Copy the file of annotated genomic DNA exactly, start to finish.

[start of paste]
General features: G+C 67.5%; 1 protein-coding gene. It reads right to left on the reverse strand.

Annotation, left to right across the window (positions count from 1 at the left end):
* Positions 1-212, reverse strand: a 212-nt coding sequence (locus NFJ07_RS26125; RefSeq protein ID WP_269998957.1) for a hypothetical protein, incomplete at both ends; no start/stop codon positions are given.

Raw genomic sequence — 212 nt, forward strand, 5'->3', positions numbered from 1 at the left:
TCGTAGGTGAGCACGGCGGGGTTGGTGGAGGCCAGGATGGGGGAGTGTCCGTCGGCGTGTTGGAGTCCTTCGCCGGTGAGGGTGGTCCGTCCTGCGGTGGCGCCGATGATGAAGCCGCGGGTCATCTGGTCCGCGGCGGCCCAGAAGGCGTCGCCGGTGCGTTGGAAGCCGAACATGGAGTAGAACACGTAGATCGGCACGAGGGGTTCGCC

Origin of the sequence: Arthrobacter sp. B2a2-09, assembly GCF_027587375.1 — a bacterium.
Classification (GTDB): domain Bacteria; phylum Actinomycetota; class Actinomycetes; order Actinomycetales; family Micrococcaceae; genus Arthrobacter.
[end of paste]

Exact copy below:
General features: G+C 67.5%; 1 protein-coding gene. It reads right to left on the reverse strand.

Annotation, left to right across the window (positions count from 1 at the left end):
* Positions 1-212, reverse strand: a 212-nt coding sequence (locus NFJ07_RS26125; RefSeq protein ID WP_269998957.1) for a hypothetical protein, incomplete at both ends; no start/stop codon positions are given.

Raw genomic sequence — 212 nt, forward strand, 5'->3', positions numbered from 1 at the left:
TCGTAGGTGAGCACGGCGGGGTTGGTGGAGGCCAGGATGGGGGAGTGTCCGTCGGCGTGTTGGAGTCCTTCGCCGGTGAGGGTGGTCCGTCCTGCGGTGGCGCCGATGATGAAGCCGCGGGTCATCTGGTCCGCGGCGGCCCAGAAGGCGTCGCCGGTGCGTTGGAAGCCGAACATGGAGTAGAACACGTAGATCGGCACGAGGGGTTCGCC

Origin of the sequence: Arthrobacter sp. B2a2-09, assembly GCF_027587375.1 — a bacterium.
Classification (GTDB): domain Bacteria; phylum Actinomycetota; class Actinomycetes; order Actinomycetales; family Micrococcaceae; genus Arthrobacter.